France has spent most the post-crisis period pushing to hold banks accountable. But the Americans holding a French bank accountable? That’s where they draw the line.

The political class accused Washington of wielding its set of unilateral sanctions as an extraterritorial hammer against French business interests.

“This unfortunately isn’t the first such case in the history of Franco-U.S. relationships, and is the trademark of Washington’s judicial and trading hegemony,” said French lawmaker Jacques Myard, of the conservative opposition UMP party….

“It would be inadmissible if the French government failed to react,” former trade minister Pierre Lellouche said in a statement, adding he found U.S. threats against BNP Paribas “particularly shocking and exorbitant….”

French people, however, said they would regard a massive penalty levied on BNP Paribas as an attack against France.

“I think the amount is staggering and I suspect the U.S. government is using the case to limit the expansion of European banks in the U.S.,” said Oumar Sambe, a Parisian accountant.

Which is totally not the kind of game that the French would ever play, right?

French Politicians Rally Around BNP Paribas [WSJ]

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Comments (5)

  1. Posted by Guest | June 2, 2014 at 5:45 PM

    Halfway right there. The US is trying to limit the expansion of European banks… but in the axis of evil, not the US.

  2. Posted by BNP IB Client | June 3, 2014 at 7:17 AM

    I think the clowns that BNP hires in the NY office will do a suitable job in limiting the US expansion on their own.

  3. Posted by jcer | June 3, 2014 at 11:18 AM

    Ridiculous, the french would be speaking German if not for the US and UK. The regulators in both countries have fined their domestic counterparts similar huge sums for various indiscretions. Did the Swiss complain when UBS was fined billions for making a mockery of US Tax laws? Does France not exert the same pressure on the Swiss about tax evasion? France is projecting it's thinly veiled protectionism onto US regulators who pretty much allow corps from around the world to operate in the US the same as any domestic company. The fine is not unreasonable if they conducted billions of dollars worth of business with sanctioned states, if sanctions are to work they must be obeyed. Having access to the important capital markets in the US in not a right, you need to follow the law of the land so to speak if you are going to conduct business there. This is a classic case of the pot calling the Kettle black, if JPM or UBS violated French laws they'd be punished more sternly then Credit Agricole.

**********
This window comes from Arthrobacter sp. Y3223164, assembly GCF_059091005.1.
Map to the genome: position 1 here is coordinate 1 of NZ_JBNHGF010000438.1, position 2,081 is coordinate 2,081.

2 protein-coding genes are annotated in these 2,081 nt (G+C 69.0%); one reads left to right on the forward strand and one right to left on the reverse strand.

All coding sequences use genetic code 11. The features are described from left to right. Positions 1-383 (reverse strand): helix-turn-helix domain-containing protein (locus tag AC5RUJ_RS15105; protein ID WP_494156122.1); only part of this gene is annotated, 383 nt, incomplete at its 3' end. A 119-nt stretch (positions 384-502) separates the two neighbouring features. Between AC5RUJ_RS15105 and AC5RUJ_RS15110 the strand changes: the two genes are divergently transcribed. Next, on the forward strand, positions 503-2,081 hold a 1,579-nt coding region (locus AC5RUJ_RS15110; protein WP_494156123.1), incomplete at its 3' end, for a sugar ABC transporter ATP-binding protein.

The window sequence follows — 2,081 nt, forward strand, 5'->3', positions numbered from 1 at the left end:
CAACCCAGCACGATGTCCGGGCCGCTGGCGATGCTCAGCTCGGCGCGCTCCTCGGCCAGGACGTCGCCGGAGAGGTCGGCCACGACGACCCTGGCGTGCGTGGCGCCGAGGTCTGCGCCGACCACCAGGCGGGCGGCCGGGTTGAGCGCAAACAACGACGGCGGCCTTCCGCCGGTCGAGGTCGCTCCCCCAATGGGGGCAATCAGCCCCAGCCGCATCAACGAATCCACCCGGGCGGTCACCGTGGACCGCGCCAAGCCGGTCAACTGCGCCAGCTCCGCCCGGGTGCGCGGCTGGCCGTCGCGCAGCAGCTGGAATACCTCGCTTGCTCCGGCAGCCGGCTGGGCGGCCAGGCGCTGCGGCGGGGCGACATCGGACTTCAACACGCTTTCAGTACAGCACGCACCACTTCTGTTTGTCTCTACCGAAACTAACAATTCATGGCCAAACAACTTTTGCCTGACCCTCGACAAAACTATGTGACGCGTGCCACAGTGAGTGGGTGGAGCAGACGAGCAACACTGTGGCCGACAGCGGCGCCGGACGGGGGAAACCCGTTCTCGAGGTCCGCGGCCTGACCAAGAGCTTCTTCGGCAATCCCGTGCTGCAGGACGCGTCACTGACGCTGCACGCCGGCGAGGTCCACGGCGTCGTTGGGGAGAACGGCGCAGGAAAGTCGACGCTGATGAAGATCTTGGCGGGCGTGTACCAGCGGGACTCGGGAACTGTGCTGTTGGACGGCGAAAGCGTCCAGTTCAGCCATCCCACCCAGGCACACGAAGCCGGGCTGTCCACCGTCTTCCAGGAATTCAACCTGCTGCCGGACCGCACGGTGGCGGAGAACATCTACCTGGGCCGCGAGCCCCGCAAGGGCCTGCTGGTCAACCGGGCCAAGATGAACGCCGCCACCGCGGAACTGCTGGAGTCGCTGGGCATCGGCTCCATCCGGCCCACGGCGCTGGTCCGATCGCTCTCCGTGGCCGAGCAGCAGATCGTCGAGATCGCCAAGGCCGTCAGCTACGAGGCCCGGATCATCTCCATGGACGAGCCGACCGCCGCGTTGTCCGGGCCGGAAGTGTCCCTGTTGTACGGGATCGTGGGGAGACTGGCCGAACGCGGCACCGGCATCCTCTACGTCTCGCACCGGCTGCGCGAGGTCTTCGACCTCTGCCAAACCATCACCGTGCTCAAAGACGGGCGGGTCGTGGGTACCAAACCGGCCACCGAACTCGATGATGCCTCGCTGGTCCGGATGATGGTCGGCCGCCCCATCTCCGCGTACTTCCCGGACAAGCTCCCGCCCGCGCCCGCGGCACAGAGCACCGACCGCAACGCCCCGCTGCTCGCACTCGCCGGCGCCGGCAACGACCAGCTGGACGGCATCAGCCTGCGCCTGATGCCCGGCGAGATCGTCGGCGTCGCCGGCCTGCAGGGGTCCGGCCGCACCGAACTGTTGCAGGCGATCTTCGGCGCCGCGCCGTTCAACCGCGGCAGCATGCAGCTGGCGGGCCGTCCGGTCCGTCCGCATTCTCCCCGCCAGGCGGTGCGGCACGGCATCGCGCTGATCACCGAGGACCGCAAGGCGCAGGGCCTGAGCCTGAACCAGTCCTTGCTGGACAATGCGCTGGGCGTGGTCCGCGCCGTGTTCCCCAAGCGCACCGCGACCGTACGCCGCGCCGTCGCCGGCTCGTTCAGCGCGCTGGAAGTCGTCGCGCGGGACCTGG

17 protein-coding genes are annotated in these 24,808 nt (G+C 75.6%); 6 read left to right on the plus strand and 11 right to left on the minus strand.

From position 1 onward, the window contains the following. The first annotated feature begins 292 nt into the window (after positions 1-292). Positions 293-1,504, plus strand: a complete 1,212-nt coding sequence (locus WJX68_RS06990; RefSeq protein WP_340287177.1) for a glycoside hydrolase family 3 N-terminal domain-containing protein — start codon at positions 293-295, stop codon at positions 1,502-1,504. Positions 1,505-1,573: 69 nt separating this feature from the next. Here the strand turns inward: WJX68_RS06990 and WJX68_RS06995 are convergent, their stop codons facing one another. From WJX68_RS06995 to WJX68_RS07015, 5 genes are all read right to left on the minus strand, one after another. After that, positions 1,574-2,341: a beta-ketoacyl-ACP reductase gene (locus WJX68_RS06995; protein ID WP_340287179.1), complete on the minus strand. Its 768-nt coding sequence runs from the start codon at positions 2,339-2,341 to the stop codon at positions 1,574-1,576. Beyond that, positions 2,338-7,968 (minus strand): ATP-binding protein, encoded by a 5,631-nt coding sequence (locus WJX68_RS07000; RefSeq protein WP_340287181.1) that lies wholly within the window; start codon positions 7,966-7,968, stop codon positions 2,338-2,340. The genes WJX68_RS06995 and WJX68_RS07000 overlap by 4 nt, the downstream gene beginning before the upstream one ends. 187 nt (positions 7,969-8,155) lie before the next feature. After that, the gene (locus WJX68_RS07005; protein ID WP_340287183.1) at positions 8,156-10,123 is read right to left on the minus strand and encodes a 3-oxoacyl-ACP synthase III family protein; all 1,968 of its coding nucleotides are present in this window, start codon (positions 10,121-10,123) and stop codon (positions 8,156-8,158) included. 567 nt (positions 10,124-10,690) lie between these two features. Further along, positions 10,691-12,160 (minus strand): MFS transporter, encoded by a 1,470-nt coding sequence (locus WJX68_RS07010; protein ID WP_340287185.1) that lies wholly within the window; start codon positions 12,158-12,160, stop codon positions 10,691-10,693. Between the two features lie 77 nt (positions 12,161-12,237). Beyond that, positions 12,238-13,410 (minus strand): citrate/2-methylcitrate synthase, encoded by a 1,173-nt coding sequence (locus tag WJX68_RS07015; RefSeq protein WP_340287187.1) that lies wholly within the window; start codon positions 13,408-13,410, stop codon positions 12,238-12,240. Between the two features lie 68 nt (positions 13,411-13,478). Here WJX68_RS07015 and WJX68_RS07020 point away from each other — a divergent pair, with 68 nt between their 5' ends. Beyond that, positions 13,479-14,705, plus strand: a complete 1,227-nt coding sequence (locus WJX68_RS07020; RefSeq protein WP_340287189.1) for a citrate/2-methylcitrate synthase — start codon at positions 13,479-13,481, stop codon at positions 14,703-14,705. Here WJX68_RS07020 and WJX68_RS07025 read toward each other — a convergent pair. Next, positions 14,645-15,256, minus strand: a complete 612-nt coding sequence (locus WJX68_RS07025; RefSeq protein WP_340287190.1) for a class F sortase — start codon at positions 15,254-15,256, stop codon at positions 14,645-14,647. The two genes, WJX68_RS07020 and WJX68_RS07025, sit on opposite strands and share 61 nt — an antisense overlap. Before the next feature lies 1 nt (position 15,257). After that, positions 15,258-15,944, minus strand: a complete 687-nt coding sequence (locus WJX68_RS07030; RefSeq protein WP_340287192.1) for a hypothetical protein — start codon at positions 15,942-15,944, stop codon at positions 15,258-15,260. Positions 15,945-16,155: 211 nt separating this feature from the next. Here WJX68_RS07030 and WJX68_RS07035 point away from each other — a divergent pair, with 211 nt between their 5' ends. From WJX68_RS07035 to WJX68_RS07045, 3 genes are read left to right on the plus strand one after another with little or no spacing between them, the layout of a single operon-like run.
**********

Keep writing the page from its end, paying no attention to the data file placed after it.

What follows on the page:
4. Posted by DingALing | June 3, 2014 at 1:00 PM

    Stop using the "You'd be speaking German" thing. It was a while ago. Let it go. You don't see the French saying "You guys would have faggy british accents if it wasn't for us in 1778."

    You break laws? You pay penalites. Or in the case of Mark Rich, you take your business to Switzerland and never come back.

  5. Posted by Hmmm ? | June 4, 2014 at 8:26 AM

    The point is that the transactions said to be illegal under US law were not operated on US soil and violated no French, Swiss or European law.
    Would you thinks it's legal for a Saudi court to have you stoned for a blasphemy just because you said it in arabic ?
    If the US deems that the US law applies only because paiements were labelled in dollars, people will cease to use this currency for international paiements.